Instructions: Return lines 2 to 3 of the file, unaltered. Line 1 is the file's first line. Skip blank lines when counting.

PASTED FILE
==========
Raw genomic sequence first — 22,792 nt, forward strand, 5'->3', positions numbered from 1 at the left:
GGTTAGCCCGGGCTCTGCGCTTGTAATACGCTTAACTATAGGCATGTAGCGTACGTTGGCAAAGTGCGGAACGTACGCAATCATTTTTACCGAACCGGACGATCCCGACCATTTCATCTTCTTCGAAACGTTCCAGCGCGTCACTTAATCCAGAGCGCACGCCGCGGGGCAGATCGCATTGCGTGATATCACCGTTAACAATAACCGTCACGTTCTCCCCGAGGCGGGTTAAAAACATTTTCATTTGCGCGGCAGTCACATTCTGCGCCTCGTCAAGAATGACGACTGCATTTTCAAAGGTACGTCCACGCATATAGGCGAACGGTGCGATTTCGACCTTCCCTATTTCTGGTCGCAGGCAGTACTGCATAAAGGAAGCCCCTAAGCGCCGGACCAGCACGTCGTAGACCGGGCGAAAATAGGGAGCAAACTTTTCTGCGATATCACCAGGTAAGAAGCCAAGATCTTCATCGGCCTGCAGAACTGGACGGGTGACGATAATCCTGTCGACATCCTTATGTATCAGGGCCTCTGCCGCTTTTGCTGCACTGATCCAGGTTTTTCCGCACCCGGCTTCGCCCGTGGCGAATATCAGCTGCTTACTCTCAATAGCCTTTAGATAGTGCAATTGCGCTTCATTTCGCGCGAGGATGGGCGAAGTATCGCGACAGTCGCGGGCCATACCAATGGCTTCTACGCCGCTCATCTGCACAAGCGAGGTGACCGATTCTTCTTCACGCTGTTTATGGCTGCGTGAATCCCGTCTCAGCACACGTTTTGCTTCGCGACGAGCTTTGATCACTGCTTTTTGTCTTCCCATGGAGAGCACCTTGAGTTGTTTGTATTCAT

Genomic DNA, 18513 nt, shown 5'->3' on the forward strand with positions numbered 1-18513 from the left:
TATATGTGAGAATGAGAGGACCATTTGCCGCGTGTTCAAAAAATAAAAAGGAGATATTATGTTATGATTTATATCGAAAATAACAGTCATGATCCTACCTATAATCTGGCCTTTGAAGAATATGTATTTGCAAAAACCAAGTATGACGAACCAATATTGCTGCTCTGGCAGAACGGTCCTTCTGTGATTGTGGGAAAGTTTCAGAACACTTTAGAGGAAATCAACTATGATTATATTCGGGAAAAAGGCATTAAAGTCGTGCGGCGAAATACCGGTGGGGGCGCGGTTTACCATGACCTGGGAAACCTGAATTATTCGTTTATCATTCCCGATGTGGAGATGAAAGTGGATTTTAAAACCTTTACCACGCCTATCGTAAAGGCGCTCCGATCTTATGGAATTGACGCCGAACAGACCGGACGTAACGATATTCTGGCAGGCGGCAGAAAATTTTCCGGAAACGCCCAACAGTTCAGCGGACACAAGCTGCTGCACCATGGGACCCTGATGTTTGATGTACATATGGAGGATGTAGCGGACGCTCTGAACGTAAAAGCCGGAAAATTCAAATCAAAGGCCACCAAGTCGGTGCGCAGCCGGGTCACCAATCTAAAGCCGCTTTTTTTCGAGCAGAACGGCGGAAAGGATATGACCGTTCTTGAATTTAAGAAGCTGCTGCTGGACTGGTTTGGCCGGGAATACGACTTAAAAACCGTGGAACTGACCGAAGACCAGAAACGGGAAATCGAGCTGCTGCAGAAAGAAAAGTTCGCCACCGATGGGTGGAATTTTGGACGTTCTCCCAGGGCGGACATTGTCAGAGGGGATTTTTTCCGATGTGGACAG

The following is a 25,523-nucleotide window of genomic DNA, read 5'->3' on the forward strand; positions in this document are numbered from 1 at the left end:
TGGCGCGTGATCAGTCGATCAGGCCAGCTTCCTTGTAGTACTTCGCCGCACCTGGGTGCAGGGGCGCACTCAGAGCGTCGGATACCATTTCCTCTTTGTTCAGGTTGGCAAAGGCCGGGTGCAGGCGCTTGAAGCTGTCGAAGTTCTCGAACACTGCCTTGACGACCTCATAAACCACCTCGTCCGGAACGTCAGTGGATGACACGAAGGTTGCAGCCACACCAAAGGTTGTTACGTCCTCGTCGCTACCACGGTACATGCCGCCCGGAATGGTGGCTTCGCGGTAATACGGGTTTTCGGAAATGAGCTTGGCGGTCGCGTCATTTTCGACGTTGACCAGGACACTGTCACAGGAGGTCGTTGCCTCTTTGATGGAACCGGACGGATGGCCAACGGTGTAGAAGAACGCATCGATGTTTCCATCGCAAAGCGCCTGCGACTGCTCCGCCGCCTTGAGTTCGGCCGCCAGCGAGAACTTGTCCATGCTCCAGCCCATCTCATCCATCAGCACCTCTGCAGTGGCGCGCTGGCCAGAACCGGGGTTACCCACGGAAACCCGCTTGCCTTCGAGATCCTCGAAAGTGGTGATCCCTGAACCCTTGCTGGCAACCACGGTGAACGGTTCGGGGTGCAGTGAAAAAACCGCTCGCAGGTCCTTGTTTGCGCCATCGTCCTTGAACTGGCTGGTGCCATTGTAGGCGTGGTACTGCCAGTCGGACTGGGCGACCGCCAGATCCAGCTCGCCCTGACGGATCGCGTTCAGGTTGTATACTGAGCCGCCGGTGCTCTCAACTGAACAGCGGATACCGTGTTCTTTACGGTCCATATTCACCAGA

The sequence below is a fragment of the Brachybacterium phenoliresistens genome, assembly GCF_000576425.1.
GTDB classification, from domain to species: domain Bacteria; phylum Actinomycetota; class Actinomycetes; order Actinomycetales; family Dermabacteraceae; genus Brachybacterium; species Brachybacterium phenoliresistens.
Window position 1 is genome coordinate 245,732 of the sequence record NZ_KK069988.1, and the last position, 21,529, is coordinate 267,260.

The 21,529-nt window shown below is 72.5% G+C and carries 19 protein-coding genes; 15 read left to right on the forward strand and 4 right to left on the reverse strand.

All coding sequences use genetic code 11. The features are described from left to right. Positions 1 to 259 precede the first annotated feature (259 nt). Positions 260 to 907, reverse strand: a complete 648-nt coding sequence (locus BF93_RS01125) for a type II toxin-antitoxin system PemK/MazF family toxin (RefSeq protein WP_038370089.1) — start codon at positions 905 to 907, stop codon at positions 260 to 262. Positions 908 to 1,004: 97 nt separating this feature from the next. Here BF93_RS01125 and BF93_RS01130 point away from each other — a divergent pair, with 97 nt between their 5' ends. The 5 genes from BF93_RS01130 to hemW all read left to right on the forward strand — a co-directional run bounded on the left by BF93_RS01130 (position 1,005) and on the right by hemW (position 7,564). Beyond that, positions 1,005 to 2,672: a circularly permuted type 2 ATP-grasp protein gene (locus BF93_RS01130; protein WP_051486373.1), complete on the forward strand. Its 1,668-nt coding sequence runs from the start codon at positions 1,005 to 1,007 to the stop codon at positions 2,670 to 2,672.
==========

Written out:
GGTTAGCCCGGGCTCTGCGCTTGTAATACGCTTAACTATAGGCATGTAGCGTACGTTGGCAAAGTGCGGAACGTACGCAATCATTTTTACCGAACCGGACGATCCCGACCATTTCATCTTCTTCGAAACGTTCCAGCGCGTCACTTAATCCAGAGCGCACGCCGCGGGGCAGATCGCATTGCGTGATATCACCGTTAACAATAACCGTCACGTTCTCCCCGAGGCGGGTTAAAAACATTTTCATTTGCGCGGCAGTCACATTCTGCGCCTCGTCAAGAATGACGACTGCATTTTCAAAGGTACGTCCACGCATATAGGCGAACGGTGCGATTTCGACCTTCCCTATTTCTGGTCGCAGGCAGTACTGCATAAAGGAAGCCCCTAAGCGCCGGACCAGCACGTCGTAGACCGGGCGAAAATAGGGAGCAAACTTTTCTGCGATATCACCAGGTAAGAAGCCAAGATCTTCATCGGCCTGCAGAACTGGACGGGTGACGATAATCCTGTCGACATCCTTATGTATCAGGGCCTCTGCCGCTTTTGCTGCACTGATCCAGGTTTTTCCGCACCCGGCTTCGCCCGTGGCGAATATCAGCTGCTTACTCTCAATAGCCTTTAGATAGTGCAATTGCGCTTCATTTCGCGCGAGGATGGGCGAAGTATCGCGACAGTCGCGGGCCATACCAATGGCTTCTACGCCGCTCATCTGCACAAGCGAGGTGACCGATTCTTCTTCACGCTGTTTATGGCTGCGTGAATCCCGTCTCAGCACACGTTTTGCTTCGCGACGAGCTTTGATCACTGCTTTTTGTCTTCCCATGGAGAGCACCTTGAGTTGTTTGTATTCAT

Genomic DNA, 18513 nt, shown 5'->3' on the forward strand with positions numbered 1-18513 from the left: